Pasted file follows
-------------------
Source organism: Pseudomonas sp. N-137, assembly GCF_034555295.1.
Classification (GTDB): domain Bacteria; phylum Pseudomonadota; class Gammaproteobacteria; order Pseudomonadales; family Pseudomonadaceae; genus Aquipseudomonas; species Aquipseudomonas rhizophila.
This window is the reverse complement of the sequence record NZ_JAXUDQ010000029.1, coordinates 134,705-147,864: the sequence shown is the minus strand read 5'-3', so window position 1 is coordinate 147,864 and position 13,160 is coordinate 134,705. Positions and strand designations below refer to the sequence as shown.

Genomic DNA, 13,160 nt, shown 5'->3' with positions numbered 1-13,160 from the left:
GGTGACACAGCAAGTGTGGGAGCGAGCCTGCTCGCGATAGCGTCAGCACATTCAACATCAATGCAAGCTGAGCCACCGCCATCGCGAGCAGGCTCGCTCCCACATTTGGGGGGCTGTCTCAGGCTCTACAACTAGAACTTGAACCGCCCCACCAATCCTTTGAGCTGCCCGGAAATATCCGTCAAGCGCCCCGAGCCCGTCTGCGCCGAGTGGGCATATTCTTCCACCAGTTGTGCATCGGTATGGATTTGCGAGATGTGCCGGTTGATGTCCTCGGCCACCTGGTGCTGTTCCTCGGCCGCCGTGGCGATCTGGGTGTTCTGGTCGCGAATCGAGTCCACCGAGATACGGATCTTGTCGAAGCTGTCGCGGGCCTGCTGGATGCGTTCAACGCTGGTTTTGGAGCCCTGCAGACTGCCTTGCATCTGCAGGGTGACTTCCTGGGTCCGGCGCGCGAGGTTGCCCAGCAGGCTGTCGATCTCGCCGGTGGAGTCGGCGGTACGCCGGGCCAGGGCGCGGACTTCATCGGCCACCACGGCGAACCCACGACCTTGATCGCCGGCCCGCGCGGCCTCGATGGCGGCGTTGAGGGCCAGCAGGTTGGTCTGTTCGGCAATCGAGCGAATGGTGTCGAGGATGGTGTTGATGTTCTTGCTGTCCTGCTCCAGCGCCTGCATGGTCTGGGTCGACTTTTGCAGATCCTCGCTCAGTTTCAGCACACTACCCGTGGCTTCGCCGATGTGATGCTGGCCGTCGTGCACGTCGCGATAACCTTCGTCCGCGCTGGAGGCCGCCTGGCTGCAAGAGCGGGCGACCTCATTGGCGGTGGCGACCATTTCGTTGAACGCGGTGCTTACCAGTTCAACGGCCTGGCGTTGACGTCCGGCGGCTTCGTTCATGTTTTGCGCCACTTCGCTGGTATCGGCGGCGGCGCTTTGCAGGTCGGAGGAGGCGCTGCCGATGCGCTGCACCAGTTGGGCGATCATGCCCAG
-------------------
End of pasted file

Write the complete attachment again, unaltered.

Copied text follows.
Source organism: Pseudomonas sp. N-137, assembly GCF_034555295.1.
Classification (GTDB): domain Bacteria; phylum Pseudomonadota; class Gammaproteobacteria; order Pseudomonadales; family Pseudomonadaceae; genus Aquipseudomonas; species Aquipseudomonas rhizophila.
This window is the reverse complement of the sequence record NZ_JAXUDQ010000029.1, coordinates 134,705-147,864: the sequence shown is the minus strand read 5'-3', so window position 1 is coordinate 147,864 and position 13,160 is coordinate 134,705. Positions and strand designations below refer to the sequence as shown.

Genomic DNA, 13,160 nt, shown 5'->3' with positions numbered 1-13,160 from the left:
GGTGACACAGCAAGTGTGGGAGCGAGCCTGCTCGCGATAGCGTCAGCACATTCAACATCAATGCAAGCTGAGCCACCGCCATCGCGAGCAGGCTCGCTCCCACATTTGGGGGGCTGTCTCAGGCTCTACAACTAGAACTTGAACCGCCCCACCAATCCTTTGAGCTGCCCGGAAATATCCGTCAAGCGCCCCGAGCCCGTCTGCGCCGAGTGGGCATATTCTTCCACCAGTTGTGCATCGGTATGGATTTGCGAGATGTGCCGGTTGATGTCCTCGGCCACCTGGTGCTGTTCCTCGGCCGCCGTGGCGATCTGGGTGTTCTGGTCGCGAATCGAGTCCACCGAGATACGGATCTTGTCGAAGCTGTCGCGGGCCTGCTGGATGCGTTCAACGCTGGTTTTGGAGCCCTGCAGACTGCCTTGCATCTGCAGGGTGACTTCCTGGGTCCGGCGCGCGAGGTTGCCCAGCAGGCTGTCGATCTCGCCGGTGGAGTCGGCGGTACGCCGGGCCAGGGCGCGGACTTCATCGGCCACCACGGCGAACCCACGACCTTGATCGCCGGCCCGCGCGGCCTCGATGGCGGCGTTGAGGGCCAGCAGGTTGGTCTGTTCGGCAATCGAGCGAATGGTGTCGAGGATGGTGTTGATGTTCTTGCTGTCCTGCTCCAGCGCCTGCATGGTCTGGGTCGACTTTTGCAGATCCTCGCTCAGTTTCAGCACACTACCCGTGGCTTCGCCGATGTGATGCTGGCCGTCGTGCACGTCGCGATAACCTTCGTCCGCGCTGGAGGCCGCCTGGCTGCAAGAGCGGGCGACCTCATTGGCGGTGGCGACCATTTCGTTGAACGCGGTGCTTACCAGTTCAACGGCCTGGCGTTGACGTCCGGCGGCTTCGTTCATGTTTTGCGCCACTTCGCTGGTATCGGCGGCGGCGCTTTGCAGGTCGGAGGAGGCGCTGCCGATGCGCTGCACCAGTTGGGCGATCATGCCCAG